The quest to find a “cool and practical recipe” for the impromptu chocolataire has opened up a whole range of ideas and range of experimentation. With many recipes being borrowed, jotted and modified; chocolate will be one of the musts for cacao based desert crazy folks. As they say old is gold; with a little bit of “this and that”, it gives a good feel for the taste buds and an enjoyable ride for the memory cells especially as they age over time.

[1957]
“Chocolate Fondue: Hot Dessert
2 squares (ounces) unsweetened chocolate, 1 cup milk, 1 cup soft breadcrumbs, 1 tablespoon butter, 1/2 cup sugar, 1/4 teaspoon salt, 3 eggs separated. Add chocolate, broken in pieces, to milk. Heat till chocolate melts; stir till blended. Add crumbs, butter, sugar, salt. Beat egg yolks slightly. Stir in a little of the hot milk, add to milk mixture, cool. Beat egg whites till stiff; fold into cooled mixture. Turn into a five-cup greased baking dish. Bake in moderate oven (350 degrees F.) about forty minutes. Serve hot with whipped cream. Yield: Four servings.” (“Our Daily Bread,” Jane Nickerson New York Times, September 8, 1957 (p. SM46))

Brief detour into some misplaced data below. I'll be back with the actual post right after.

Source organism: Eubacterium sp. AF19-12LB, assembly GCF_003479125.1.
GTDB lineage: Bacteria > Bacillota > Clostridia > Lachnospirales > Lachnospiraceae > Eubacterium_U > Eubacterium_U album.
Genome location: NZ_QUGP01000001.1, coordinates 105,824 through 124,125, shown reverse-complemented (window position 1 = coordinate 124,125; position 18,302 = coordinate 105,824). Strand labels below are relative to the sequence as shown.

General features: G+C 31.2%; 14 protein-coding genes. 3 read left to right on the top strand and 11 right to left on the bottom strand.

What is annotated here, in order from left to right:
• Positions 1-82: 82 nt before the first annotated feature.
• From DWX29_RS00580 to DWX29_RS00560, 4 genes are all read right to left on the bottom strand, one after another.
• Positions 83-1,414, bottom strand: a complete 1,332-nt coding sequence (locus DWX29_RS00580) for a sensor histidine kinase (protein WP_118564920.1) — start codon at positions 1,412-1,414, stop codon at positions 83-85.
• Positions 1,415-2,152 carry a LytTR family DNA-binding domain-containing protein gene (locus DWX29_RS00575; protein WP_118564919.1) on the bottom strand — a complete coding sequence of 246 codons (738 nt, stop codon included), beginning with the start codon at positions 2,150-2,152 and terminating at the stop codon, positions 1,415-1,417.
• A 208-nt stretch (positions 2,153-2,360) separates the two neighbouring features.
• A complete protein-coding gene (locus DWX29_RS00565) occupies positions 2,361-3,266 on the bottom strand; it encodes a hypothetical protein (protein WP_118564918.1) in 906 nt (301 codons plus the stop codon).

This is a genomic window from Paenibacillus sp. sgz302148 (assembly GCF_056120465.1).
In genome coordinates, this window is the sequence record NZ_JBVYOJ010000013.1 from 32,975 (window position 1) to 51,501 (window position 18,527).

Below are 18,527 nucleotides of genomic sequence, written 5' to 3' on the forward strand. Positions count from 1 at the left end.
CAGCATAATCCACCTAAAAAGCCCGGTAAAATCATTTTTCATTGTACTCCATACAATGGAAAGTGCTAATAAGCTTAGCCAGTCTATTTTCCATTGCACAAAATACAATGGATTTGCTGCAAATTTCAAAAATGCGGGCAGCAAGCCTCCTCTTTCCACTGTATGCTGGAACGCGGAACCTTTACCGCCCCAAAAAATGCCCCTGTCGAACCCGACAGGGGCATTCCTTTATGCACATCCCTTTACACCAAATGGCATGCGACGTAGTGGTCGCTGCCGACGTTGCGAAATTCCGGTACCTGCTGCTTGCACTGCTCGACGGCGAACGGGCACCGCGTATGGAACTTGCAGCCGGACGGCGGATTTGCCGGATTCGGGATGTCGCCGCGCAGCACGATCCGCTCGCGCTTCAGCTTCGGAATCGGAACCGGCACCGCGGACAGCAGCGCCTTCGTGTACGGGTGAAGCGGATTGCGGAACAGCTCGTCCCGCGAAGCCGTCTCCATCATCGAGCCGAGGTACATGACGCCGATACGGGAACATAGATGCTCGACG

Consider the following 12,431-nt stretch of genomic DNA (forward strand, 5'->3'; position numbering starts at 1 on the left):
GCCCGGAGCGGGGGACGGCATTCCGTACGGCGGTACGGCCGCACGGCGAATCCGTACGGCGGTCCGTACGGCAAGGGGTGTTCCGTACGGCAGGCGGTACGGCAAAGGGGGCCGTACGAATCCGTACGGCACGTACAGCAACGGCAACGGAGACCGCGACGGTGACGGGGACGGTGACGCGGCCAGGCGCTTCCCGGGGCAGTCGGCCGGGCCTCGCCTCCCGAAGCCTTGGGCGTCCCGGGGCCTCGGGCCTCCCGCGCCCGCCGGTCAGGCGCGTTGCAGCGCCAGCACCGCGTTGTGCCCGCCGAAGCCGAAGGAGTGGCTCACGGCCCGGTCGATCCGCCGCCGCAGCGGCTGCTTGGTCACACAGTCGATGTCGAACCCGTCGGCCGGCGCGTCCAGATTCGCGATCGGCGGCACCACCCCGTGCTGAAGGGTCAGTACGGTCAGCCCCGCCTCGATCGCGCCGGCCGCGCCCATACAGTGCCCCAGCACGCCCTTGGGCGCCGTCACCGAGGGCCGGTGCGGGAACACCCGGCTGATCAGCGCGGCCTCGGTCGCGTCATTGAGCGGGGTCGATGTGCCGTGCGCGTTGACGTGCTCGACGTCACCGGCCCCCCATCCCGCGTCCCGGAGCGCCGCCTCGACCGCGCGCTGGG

Posted in Family and Society, Life, Personal Musings, poetry

Unparalleled

For one to realize the frailty of life versus time given to one, scanning the first few pages of the newspaper is enough, or just listen to the morning news hour. For some who thought they had time, there wasn’t any. Whereas others have been blessed with a second chance, good or bad, only time knows the final outcome. Through all this one realizes how blessed one has been. In fact, these thought bring out the true meaning of what “we have never realized”.